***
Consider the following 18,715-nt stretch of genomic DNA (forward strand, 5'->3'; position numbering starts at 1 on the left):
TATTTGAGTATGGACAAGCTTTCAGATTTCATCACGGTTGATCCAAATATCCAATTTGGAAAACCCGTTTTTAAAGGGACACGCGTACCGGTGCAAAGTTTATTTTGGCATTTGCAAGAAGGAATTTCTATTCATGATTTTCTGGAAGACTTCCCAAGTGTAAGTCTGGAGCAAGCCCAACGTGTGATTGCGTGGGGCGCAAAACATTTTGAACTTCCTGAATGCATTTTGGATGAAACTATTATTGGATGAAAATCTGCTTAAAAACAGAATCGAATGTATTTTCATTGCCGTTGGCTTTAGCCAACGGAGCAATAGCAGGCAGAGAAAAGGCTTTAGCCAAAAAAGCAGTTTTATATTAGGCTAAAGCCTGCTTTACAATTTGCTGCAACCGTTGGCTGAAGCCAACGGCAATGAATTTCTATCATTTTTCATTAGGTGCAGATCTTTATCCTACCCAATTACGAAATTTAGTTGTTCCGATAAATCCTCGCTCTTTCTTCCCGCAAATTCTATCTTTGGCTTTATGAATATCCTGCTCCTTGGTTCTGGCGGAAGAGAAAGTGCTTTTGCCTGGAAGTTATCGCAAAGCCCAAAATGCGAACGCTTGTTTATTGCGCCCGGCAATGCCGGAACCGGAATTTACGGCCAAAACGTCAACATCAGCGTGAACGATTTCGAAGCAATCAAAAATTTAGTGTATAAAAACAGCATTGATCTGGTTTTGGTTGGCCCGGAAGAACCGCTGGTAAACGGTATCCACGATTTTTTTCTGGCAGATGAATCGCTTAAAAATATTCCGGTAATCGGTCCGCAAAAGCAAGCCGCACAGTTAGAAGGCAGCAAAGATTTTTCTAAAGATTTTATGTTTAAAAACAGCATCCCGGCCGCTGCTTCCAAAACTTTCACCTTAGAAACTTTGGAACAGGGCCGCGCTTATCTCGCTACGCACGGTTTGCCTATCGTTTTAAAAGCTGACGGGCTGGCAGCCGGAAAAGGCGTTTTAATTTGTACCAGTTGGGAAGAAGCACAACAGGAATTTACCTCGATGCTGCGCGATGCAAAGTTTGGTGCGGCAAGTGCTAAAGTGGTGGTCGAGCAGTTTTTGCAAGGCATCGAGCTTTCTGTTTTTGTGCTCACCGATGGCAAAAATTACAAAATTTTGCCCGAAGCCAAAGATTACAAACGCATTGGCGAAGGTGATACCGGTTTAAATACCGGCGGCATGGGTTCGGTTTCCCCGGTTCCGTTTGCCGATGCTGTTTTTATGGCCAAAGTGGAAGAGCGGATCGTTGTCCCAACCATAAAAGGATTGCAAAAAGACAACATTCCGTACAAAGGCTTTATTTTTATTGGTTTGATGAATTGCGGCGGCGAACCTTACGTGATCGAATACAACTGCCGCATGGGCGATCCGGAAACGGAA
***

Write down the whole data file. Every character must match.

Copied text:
Consider the following 18,715-nt stretch of genomic DNA (forward strand, 5'->3'; position numbering starts at 1 on the left):
TATTTGAGTATGGACAAGCTTTCAGATTTCATCACGGTTGATCCAAATATCCAATTTGGAAAACCCGTTTTTAAAGGGACACGCGTACCGGTGCAAAGTTTATTTTGGCATTTGCAAGAAGGAATTTCTATTCATGATTTTCTGGAAGACTTCCCAAGTGTAAGTCTGGAGCAAGCCCAACGTGTGATTGCGTGGGGCGCAAAACATTTTGAACTTCCTGAATGCATTTTGGATGAAACTATTATTGGATGAAAATCTGCTTAAAAACAGAATCGAATGTATTTTCATTGCCGTTGGCTTTAGCCAACGGAGCAATAGCAGGCAGAGAAAAGGCTTTAGCCAAAAAAGCAGTTTTATATTAGGCTAAAGCCTGCTTTACAATTTGCTGCAACCGTTGGCTGAAGCCAACGGCAATGAATTTCTATCATTTTTCATTAGGTGCAGATCTTTATCCTACCCAATTACGAAATTTAGTTGTTCCGATAAATCCTCGCTCTTTCTTCCCGCAAATTCTATCTTTGGCTTTATGAATATCCTGCTCCTTGGTTCTGGCGGAAGAGAAAGTGCTTTTGCCTGGAAGTTATCGCAAAGCCCAAAATGCGAACGCTTGTTTATTGCGCCCGGCAATGCCGGAACCGGAATTTACGGCCAAAACGTCAACATCAGCGTGAACGATTTCGAAGCAATCAAAAATTTAGTGTATAAAAACAGCATTGATCTGGTTTTGGTTGGCCCGGAAGAACCGCTGGTAAACGGTATCCACGATTTTTTTCTGGCAGATGAATCGCTTAAAAATATTCCGGTAATCGGTCCGCAAAAGCAAGCCGCACAGTTAGAAGGCAGCAAAGATTTTTCTAAAGATTTTATGTTTAAAAACAGCATCCCGGCCGCTGCTTCCAAAACTTTCACCTTAGAAACTTTGGAACAGGGCCGCGCTTATCTCGCTACGCACGGTTTGCCTATCGTTTTAAAAGCTGACGGGCTGGCAGCCGGAAAAGGCGTTTTAATTTGTACCAGTTGGGAAGAAGCACAACAGGAATTTACCTCGATGCTGCGCGATGCAAAGTTTGGTGCGGCAAGTGCTAAAGTGGTGGTCGAGCAGTTTTTGCAAGGCATCGAGCTTTCTGTTTTTGTGCTCACCGATGGCAAAAATTACAAAATTTTGCCCGAAGCCAAAGATTACAAACGCATTGGCGAAGGTGATACCGGTTTAAATACCGGCGGCATGGGTTCGGTTTCCCCGGTTCCGTTTGCCGATGCTGTTTTTATGGCCAAAGTGGAAGAGCGGATCGTTGTCCCAACCATAAAAGGATTGCAAAAAGACAACATTCCGTACAAAGGCTTTATTTTTATTGGTTTGATGAATTGCGGCGGCGAACCTTACGTGATCGAATACAACTGCCGCATGGGCGATCCGGAAACGGAA